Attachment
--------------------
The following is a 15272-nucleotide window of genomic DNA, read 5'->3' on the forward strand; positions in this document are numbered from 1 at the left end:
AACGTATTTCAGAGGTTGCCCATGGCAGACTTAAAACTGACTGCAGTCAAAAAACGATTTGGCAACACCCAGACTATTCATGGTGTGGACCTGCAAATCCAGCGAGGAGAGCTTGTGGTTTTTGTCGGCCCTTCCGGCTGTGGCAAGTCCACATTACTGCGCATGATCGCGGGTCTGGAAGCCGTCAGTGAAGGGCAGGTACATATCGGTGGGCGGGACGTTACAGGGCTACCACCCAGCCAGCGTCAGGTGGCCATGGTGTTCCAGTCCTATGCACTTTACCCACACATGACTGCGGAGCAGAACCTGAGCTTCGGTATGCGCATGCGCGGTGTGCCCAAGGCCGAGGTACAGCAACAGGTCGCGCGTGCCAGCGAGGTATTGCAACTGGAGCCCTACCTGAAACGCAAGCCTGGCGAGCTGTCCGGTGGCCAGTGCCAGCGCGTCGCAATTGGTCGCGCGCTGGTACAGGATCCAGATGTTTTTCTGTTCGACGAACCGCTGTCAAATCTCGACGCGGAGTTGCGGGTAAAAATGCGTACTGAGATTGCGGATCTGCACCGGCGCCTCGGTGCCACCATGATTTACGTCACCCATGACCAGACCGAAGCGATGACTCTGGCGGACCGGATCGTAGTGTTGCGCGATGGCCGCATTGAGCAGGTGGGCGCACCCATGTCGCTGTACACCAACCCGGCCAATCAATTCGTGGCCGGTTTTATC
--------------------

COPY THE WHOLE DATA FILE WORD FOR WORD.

The following is a 15272-nucleotide window of genomic DNA, read 5'->3' on the forward strand; positions in this document are numbered from 1 at the left end:
AACGTATTTCAGAGGTTGCCCATGGCAGACTTAAAACTGACTGCAGTCAAAAAACGATTTGGCAACACCCAGACTATTCATGGTGTGGACCTGCAAATCCAGCGAGGAGAGCTTGTGGTTTTTGTCGGCCCTTCCGGCTGTGGCAAGTCCACATTACTGCGCATGATCGCGGGTCTGGAAGCCGTCAGTGAAGGGCAGGTACATATCGGTGGGCGGGACGTTACAGGGCTACCACCCAGCCAGCGTCAGGTGGCCATGGTGTTCCAGTCCTATGCACTTTACCCACACATGACTGCGGAGCAGAACCTGAGCTTCGGTATGCGCATGCGCGGTGTGCCCAAGGCCGAGGTACAGCAACAGGTCGCGCGTGCCAGCGAGGTATTGCAACTGGAGCCCTACCTGAAACGCAAGCCTGGCGAGCTGTCCGGTGGCCAGTGCCAGCGCGTCGCAATTGGTCGCGCGCTGGTACAGGATCCAGATGTTTTTCTGTTCGACGAACCGCTGTCAAATCTCGACGCGGAGTTGCGGGTAAAAATGCGTACTGAGATTGCGGATCTGCACCGGCGCCTCGGTGCCACCATGATTTACGTCACCCATGACCAGACCGAAGCGATGACTCTGGCGGACCGGATCGTAGTGTTGCGCGATGGCCGCATTGAGCAGGTGGGCGCACCCATGTCGCTGTACACCAACCCGGCCAATCAATTCGTGGCCGGTTTTATC